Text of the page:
As far as embarrassing racial gaffes go, this one was pretty bad.
On August 19th, Rep. Lynn Jenkins spoke about the future of the GOP in Hiawatha, Kansas. Jenkins’ choice of words, however, has caused a firestorm of controversy due to their undoubtedly racist roots. Jenkins said:
“Republicans are struggling right now to find the great white hope. I suggest to any of you who are concerned about that, who are Republican, there are some great young Republican minds in Washington.”
For those who are unaware of the history regarding the phrase “great white hope,” it was coined around 1910 in reference to a racially charged boxing controversy. Jack Johnson, who was black, defeated Canadian world champion Tommy Burns, sparking a race based controversy:
After Johnson’s victory over Burns, racial animosity among whites ran so deep that even a socialist like Jack London called out for a “Great White Hope” to take the title away from Johnson — who was crudely caricatured as a subhuman “ape” — and return it to where it supposedly belonged, with the “superior” white race.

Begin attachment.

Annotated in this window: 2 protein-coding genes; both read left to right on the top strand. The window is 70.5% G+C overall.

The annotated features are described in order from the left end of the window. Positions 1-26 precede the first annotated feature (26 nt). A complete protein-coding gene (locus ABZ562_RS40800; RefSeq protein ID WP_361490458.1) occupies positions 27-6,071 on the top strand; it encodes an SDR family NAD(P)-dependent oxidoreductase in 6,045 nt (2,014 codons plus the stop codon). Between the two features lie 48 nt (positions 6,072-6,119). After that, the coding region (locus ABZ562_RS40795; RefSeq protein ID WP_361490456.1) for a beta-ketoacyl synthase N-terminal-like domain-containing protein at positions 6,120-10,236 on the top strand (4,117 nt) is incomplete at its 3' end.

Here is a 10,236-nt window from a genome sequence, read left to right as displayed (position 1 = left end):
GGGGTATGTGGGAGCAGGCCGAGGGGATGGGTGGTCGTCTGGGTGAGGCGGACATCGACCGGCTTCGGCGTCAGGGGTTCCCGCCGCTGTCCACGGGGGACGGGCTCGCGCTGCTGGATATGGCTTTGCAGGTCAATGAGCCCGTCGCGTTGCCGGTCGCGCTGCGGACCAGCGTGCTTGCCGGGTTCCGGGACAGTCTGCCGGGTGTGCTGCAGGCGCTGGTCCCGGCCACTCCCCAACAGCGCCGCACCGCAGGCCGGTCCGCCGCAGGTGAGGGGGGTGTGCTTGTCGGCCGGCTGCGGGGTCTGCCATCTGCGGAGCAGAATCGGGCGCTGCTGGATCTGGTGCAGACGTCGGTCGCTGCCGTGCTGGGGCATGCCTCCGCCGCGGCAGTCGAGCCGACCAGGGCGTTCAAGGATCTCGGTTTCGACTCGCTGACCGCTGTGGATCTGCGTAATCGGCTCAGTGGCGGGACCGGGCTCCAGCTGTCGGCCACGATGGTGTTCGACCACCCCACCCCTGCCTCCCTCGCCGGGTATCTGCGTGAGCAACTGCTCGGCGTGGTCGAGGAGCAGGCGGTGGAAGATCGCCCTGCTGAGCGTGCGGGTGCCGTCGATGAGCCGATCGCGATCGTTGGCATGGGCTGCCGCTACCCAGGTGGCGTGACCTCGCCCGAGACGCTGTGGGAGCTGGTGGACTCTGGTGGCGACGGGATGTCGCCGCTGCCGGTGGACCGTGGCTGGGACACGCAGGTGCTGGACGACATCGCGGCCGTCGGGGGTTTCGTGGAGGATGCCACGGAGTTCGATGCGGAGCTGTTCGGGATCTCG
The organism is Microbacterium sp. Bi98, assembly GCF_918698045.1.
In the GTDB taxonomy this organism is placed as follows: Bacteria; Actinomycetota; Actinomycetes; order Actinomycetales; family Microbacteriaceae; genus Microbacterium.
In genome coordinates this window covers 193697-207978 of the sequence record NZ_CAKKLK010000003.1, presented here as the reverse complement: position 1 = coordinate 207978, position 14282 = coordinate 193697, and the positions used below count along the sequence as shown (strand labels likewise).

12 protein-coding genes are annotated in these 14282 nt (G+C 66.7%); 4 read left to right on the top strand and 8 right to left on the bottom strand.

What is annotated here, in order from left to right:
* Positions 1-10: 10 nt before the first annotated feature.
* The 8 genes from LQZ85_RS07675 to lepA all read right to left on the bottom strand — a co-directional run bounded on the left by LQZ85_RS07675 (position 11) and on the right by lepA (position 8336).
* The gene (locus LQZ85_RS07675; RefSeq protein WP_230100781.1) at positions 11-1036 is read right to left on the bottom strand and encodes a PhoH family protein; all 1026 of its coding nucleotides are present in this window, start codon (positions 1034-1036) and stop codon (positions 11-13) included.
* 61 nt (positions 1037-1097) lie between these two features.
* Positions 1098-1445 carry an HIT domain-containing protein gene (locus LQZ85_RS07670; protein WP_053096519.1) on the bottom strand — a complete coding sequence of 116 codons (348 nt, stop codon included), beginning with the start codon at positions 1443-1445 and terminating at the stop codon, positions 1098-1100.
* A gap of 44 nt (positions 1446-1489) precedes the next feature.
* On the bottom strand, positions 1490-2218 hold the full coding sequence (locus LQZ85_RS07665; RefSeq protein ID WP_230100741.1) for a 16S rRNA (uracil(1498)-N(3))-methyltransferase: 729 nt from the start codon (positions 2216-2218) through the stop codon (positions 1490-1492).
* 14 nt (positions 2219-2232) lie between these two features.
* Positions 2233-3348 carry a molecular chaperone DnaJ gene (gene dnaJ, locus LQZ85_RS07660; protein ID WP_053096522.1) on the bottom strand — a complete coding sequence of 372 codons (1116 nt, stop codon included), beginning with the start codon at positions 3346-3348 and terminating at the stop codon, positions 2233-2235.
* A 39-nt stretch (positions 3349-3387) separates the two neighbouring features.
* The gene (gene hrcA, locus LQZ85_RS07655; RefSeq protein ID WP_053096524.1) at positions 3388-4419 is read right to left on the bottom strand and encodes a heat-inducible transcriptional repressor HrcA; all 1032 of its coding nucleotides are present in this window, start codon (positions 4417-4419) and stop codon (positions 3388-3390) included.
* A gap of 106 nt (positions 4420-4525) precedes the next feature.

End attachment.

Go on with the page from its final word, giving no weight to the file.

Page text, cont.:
Jenkins is claiming ignorance as to the history of the offensive phrasing. Spokeswoman Mary Geiger explained Jenkins’ innocent intent:
“There may be some misunderstanding there when she talked about the great white hope. What she meant by it is they have a bright future. They’re bright lights within the party.”
While I’m willing to bet Rep. Jenkins wasn’t fully aware of the implications of her comment, it seems like an insensitive choice of words at best. Considering that we all know our president is black and hopey, and the comment was clearly a thinly veiled dig at the POTUS, what could Jenkins have innocently meant by such a statement?
[Source: Topeka Capital-Journal]